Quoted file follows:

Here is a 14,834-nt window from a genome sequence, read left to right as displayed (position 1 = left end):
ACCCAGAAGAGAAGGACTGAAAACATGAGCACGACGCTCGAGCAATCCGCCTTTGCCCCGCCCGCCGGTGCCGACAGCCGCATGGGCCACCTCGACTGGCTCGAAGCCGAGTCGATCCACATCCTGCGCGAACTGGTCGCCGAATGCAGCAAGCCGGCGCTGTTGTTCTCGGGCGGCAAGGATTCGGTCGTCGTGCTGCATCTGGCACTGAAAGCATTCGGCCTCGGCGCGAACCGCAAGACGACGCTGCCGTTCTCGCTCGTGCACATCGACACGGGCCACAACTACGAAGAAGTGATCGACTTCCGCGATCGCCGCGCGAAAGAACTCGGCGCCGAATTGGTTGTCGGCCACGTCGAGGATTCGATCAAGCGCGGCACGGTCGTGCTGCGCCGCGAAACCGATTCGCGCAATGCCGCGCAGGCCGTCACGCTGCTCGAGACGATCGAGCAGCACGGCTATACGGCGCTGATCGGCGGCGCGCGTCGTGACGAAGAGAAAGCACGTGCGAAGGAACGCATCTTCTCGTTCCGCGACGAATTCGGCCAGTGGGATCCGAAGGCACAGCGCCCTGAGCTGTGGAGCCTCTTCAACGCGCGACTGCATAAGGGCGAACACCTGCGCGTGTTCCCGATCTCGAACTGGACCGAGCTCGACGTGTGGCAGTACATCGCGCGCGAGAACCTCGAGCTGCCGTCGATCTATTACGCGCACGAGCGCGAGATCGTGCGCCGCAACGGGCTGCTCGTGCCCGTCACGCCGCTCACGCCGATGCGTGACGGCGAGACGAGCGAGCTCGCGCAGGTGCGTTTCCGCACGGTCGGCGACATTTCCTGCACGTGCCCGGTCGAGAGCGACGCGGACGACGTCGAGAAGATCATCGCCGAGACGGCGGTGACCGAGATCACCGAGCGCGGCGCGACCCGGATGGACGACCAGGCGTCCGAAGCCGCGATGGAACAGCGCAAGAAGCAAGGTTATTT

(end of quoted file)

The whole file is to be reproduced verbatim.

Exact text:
Here is a 14,834-nt window from a genome sequence, read left to right as displayed (position 1 = left end):
ACCCAGAAGAGAAGGACTGAAAACATGAGCACGACGCTCGAGCAATCCGCCTTTGCCCCGCCCGCCGGTGCCGACAGCCGCATGGGCCACCTCGACTGGCTCGAAGCCGAGTCGATCCACATCCTGCGCGAACTGGTCGCCGAATGCAGCAAGCCGGCGCTGTTGTTCTCGGGCGGCAAGGATTCGGTCGTCGTGCTGCATCTGGCACTGAAAGCATTCGGCCTCGGCGCGAACCGCAAGACGACGCTGCCGTTCTCGCTCGTGCACATCGACACGGGCCACAACTACGAAGAAGTGATCGACTTCCGCGATCGCCGCGCGAAAGAACTCGGCGCCGAATTGGTTGTCGGCCACGTCGAGGATTCGATCAAGCGCGGCACGGTCGTGCTGCGCCGCGAAACCGATTCGCGCAATGCCGCGCAGGCCGTCACGCTGCTCGAGACGATCGAGCAGCACGGCTATACGGCGCTGATCGGCGGCGCGCGTCGTGACGAAGAGAAAGCACGTGCGAAGGAACGCATCTTCTCGTTCCGCGACGAATTCGGCCAGTGGGATCCGAAGGCACAGCGCCCTGAGCTGTGGAGCCTCTTCAACGCGCGACTGCATAAGGGCGAACACCTGCGCGTGTTCCCGATCTCGAACTGGACCGAGCTCGACGTGTGGCAGTACATCGCGCGCGAGAACCTCGAGCTGCCGTCGATCTATTACGCGCACGAGCGCGAGATCGTGCGCCGCAACGGGCTGCTCGTGCCCGTCACGCCGCTCACGCCGATGCGTGACGGCGAGACGAGCGAGCTCGCGCAGGTGCGTTTCCGCACGGTCGGCGACATTTCCTGCACGTGCCCGGTCGAGAGCGACGCGGACGACGTCGAGAAGATCATCGCCGAGACGGCGGTGACCGAGATCACCGAGCGCGGCGCGACCCGGATGGACGACCAGGCGTCCGAAGCCGCGATGGAACAGCGCAAGAAGCAAGGTTATTT